Philadelphia -- Rich Kotite swivels animatedly in the chair behind his desk, wearing a navy-blue "CBS Sports" baseball cap and chewing on a thick cigar. The coach of the Philadelphia Eagles is talking about what has been gained, not what was lost, in a 9-6 season that will conclude with today's 4 p.m. visit by the Washington Redskins.
He is upbeat, almost glowing. His is definitely not a hot seat.
"I'm not going to let the disappointment of missing the playoffs in any way deter from the accomplishment this football team has made," he says.
"Now, the job isn't over yet; we've got Washington on Sunday. But this team here, I'm very proud of them, the way they played. They played with a lot of class, they've played within the rules, and they played very hard. I'm proud of the image they're projecting this year."
The nightmare of his quarterback-roulette season is fresh in his mind, but the sting of missing the playoffs does not weigh heavily on Kotite. After three straight postseason berths, the Eagles have been reduced to also-rans. They play today only for the pride of a 10-win season.
Yet, Kotite, 49, can smile about his first NFL season as head coach. He has earned the right. The owner, Norman Braman, loves him for cleaning up the Eagles' trash-talking image. The team's president, Harry Gamble, loves him for bringing the team through a lot of adversity.
The scenario unfolding in Philadelphia today is incongruous to last season's tumultuous finish. A year ago, the Eagles went 10-6 with Randall Cunningham at quarterback. This year, they have a shot at 10-6 with a quarterback-by-committee offense. A year ago, Buddy Ryan was fired for three straight playoff losses. This year, Kotite is hailed as Coach of the Year by his bosses for contending until the final week.
It all started with Bryce Paup. He is the Green Bay Packers bTC linebacker who rammed into Cunningham's left leg in the season opener and sent the Eagles reeling into the free-agent quarterback market. Cunningham, the league's Most Valuable Player last season, was out for the year after undergoing knee surgery.
The Eagles turned the offense over to veteran Jim McMahon. Then they went shopping for a backup. Kotite, a former offensive coordinator with the New York Jets, chose Pat Ryan, a former Jet, over David Archer, who eventually was signed by the Eagles as well.
If Kotite made a mistake this season, that was it. Ryan hadn't played in two years, and McMahon, at 32, is almost as brittle as he is charismatic. It was a virtual impossibility that McMahon could last the entire season. He didn't: In Week 5, he sprained a knee scrambling for the sideline at Washington. With Ryan and rookie Brad Goebel splitting time, the Eagles' offense did not score a touchdown for 14 quarters.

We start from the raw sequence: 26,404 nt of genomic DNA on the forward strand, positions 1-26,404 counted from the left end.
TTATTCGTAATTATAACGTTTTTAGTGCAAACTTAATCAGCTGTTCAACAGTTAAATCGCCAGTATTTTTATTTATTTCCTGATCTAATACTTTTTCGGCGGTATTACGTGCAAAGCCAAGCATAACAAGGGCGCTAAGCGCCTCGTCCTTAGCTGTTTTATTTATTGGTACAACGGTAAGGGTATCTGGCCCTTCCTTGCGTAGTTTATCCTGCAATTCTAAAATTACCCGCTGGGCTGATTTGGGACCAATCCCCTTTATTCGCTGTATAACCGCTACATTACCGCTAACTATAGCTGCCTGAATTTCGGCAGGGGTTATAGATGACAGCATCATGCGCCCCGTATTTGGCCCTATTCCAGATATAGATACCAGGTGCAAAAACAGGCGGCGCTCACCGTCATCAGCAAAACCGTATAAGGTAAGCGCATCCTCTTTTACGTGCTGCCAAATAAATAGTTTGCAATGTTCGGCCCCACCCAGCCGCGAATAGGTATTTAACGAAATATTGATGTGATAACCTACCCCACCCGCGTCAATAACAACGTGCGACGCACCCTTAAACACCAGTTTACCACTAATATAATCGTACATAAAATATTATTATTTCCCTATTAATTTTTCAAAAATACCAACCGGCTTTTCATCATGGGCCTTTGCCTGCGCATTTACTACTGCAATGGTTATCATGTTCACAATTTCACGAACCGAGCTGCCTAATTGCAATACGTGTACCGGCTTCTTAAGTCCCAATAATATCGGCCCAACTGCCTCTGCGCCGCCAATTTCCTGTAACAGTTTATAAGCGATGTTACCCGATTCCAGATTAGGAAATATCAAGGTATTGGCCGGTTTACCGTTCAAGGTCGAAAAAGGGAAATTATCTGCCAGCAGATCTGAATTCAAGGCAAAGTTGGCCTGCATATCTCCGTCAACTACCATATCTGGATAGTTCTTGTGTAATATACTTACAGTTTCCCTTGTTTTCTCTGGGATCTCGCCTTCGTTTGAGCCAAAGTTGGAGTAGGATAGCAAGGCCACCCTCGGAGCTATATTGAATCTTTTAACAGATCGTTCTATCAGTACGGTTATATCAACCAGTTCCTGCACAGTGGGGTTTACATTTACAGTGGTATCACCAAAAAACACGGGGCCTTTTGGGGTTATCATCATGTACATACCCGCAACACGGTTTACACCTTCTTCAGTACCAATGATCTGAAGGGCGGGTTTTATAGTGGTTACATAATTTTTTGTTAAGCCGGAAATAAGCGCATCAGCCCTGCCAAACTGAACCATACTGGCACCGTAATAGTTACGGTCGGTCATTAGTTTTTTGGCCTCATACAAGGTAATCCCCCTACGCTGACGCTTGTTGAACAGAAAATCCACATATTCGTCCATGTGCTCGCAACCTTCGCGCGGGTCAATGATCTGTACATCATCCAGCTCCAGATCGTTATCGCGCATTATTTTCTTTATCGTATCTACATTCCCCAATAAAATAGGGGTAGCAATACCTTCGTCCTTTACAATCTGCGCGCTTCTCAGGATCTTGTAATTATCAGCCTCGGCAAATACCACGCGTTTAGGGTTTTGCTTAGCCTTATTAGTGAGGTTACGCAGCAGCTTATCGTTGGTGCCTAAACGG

Their frustration peaked with a 14-13 loss to the then-winless Tampa Bay Buccaneers. Defensive stars Jerome Brown and Seth Joyner were seething afterward about the Eagles' conservative offense.
Kotite knows the Eagles blew their playoff bid in rainswept Tampa, but he defends the signing of Ryan.
"He was the No. 1 guy from the standpoint of his arm, his footwork, and certainly what he had going for him, along with that, was his knowledge of the system," he said. "But he wasn't signed for the knowledge of the system."
Braman seems to exonerate Kotite on this matter.
"Maybe it was the wrong decision," the owner said, "but I don't think so. Richie knew Ryan, Ryan knew the system. Whoever would have dreamt that would happen to us?"
Battling knee and elbow injuries, McMahon came back to launch a six-game winning streak that put the Eagles into contention. But when his season ended with the fracture dislocation of four ribs two weeks ago, the Eagles turned to Jeff Kemp, their fifth starting quarterback. Kemp, who pulled out games against the Houston Oilers and New York Giants in relief, lost as a starter to the Dallas Cowboys last Sunday. The Eagles' playoff bid officially ended the next night when the New Orleans Saints won.
Counting Archer, the Eagles have had six quarterbacks under contract this season, and own the rights to a seventh, former Miami ace Craig Erickson. Gamble said the Eagles will try to sign Erickson, whose pro career is on hold because of nerve damage in his leg, before the next draft.
The logjam at quarterback will be slow in breaking. The Eagles say Cunningham is ahead of schedule in his rehabilitation, and if he can make it back, the job is his. McMahon has a clause in his contract that says he must be made available in Plan B free agency. But Braman insists that McMahon will be back.
"Jim's heart is as big as the Grand Canyon," Braman said. "I just don't think he's capable of playing a full season the way we asked him."
Braman is even more upbeat, more glowing than his coach about the prospects of next season.
"This team needs very little to bring us to the point of being a genuine Super Bowl contender," he said.
Kotite was looking ahead, too, when he said: "You gain a lot out of this. You gain maturity, you gain focus, you gain a new sense of the word team. I think if there's a silver lining here and we get some people back next year, they're going to remember what they've done under some limited circumstances at times. So I think this is going to serve them in the future."
Eagles quarterback effiency
Cunningham.. ..1.. .. 1.. .. 1-0.. ..0.. .. .0.. ..46.9
McMahon.. .. .12.. ..11.. .. 8-3.. .12.. .. 11.. ..80.3
Ryan.. .. .. ..4.. .. 0.. .. 0-0.. ..0.. .. .4.. ..10.3
Goebel.. .. .. 4.. .. 2.. .. 0-2.. ..0.. .. .6.. ..27.0
Kemp.. .. .. ..6.. .. 1.. .. 0-1.. ..3.. .. .4.. ..57.3